The latest round of tensions between the two countries are only partly to blame for the turmoil in South Korea's financial markets. It's China's economic policies rather than Kim's temper that is increasingly dictating the direction of the won and equities in Seoul.
The chart below shows how the benchmark Kospi stock index has responded in the last decade to notable North Korean provocations. Far more significant is the correlation with Chinese imports, showing South Korea's growing dependence on trade with the world's second-biggest economy.
"Real economic and financial linkages between South Korea and China are much stronger than the intermittent escalation in Korean peninsular tensions," said Mike Moran, head of economic research at Standard Chartered Plc in New York.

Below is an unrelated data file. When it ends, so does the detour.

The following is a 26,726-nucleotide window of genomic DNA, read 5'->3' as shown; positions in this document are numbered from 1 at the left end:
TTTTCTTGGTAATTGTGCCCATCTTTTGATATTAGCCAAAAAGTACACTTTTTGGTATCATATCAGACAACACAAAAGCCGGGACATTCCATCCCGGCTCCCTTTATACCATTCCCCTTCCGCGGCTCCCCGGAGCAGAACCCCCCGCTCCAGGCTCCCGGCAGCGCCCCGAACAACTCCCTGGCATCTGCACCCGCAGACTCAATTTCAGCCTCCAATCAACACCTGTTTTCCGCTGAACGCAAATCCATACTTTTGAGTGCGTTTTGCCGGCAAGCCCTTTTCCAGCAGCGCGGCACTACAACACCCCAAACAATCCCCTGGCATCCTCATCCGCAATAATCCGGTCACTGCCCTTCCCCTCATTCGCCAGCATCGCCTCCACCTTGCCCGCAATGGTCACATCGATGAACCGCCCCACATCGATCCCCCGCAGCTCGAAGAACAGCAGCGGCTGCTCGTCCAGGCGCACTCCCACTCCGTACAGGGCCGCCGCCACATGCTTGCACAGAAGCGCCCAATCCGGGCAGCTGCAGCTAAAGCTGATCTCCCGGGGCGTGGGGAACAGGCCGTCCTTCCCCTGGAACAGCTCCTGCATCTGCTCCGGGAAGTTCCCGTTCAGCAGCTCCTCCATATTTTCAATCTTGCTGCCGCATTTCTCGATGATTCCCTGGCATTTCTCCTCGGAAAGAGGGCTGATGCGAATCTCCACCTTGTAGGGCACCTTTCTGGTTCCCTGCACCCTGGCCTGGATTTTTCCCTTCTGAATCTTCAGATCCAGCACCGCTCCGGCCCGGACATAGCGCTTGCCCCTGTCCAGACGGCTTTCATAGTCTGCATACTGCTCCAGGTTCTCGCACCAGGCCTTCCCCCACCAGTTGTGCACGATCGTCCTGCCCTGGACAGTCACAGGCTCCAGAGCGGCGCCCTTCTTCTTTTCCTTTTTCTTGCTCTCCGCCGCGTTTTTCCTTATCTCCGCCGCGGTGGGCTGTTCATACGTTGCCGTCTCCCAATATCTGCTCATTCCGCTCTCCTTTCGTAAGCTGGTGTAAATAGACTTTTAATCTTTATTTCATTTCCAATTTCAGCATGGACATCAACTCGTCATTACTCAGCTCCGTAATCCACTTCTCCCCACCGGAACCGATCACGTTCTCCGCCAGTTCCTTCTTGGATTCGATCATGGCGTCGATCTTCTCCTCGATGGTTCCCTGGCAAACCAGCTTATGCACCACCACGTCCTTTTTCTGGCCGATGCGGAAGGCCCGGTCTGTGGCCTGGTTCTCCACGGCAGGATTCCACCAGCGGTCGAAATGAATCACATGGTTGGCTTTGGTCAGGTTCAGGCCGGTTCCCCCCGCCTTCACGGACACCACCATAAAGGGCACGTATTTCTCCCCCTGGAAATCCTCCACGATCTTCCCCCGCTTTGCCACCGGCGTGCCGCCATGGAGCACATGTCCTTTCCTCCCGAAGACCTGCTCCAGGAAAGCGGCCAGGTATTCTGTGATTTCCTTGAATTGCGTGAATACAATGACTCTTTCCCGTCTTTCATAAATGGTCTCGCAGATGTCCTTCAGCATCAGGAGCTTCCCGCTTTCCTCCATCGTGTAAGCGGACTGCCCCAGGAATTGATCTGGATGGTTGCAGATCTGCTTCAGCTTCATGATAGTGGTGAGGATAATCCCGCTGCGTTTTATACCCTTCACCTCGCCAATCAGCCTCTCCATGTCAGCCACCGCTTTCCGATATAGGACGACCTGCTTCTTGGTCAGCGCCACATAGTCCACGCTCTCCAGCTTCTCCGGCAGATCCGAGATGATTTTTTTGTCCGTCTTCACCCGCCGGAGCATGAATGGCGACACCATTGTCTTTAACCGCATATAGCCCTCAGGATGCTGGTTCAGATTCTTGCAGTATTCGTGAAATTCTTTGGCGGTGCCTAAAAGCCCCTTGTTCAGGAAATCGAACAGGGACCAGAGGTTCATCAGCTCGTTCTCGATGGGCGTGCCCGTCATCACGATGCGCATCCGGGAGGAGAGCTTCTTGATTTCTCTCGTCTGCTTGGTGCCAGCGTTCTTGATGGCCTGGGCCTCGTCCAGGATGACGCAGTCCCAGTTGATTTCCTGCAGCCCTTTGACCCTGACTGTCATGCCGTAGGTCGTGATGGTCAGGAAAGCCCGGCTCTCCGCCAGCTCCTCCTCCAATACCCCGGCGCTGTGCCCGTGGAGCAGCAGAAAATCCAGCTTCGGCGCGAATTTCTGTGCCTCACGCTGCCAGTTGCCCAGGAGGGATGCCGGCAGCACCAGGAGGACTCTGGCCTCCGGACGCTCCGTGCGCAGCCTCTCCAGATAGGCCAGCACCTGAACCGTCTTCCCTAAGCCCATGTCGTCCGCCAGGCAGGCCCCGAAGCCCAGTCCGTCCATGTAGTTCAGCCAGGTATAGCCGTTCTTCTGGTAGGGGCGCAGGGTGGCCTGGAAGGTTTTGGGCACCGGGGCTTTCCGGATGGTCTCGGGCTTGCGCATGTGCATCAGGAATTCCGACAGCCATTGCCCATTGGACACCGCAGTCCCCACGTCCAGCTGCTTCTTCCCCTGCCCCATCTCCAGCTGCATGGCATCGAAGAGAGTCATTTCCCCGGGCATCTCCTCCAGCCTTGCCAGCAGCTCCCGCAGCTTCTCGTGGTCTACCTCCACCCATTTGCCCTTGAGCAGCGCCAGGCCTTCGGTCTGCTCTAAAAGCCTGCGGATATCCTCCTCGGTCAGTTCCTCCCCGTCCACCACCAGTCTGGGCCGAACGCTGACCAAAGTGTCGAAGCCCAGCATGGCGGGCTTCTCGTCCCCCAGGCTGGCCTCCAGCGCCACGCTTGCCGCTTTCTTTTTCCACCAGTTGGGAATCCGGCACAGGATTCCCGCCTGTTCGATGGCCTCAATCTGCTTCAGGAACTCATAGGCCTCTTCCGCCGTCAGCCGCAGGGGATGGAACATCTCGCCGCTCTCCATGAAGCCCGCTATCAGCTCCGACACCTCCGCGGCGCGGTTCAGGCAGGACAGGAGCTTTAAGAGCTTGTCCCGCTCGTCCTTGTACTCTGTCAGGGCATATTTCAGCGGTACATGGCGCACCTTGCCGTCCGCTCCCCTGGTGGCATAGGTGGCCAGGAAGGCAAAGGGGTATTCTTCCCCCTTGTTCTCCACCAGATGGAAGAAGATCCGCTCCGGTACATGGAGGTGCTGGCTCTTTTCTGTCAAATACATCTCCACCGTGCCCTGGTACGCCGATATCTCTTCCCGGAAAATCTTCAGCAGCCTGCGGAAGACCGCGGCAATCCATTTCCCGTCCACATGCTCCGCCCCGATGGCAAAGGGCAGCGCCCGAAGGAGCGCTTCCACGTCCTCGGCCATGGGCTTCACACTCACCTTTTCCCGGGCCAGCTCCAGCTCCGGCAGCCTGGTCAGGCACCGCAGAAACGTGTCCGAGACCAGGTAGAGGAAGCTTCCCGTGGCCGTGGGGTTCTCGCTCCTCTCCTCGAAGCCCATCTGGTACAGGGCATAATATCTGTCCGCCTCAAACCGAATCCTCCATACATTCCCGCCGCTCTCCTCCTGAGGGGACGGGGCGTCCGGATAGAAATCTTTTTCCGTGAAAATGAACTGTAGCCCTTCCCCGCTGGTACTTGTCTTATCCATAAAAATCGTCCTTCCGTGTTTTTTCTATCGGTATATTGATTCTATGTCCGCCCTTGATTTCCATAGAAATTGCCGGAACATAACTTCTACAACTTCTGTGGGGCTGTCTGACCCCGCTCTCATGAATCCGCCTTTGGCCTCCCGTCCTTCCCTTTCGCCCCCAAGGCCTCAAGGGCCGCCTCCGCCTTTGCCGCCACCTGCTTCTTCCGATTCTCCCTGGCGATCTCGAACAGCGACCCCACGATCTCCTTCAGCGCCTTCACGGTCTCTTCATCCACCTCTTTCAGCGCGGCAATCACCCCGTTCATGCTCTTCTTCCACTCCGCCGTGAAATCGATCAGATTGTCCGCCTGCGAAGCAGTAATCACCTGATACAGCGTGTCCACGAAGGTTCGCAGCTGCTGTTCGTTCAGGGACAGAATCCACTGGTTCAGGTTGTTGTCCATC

The Kospi's retreat coincided with a new round of hostilities and has much more to do with the dramatic slowdown in China, South Korea's biggest trading partner, according to Emma Dinsmore, chief executive officer of R-Squared Macro Management LLC in Birmingham, Alabama.
While Kim's 2011 ascension to the throne of the Hermit Kingdom did make South Korea's geopolitical risk profile higher than it was under his two predecessors, markets view him as having cried wolf one too many times.
"The probability of a war is diminished because Kim Jong Un has kind of done this before," Dinsmore said. "The very fact that he's all over the place diminishes his credibility for the markets."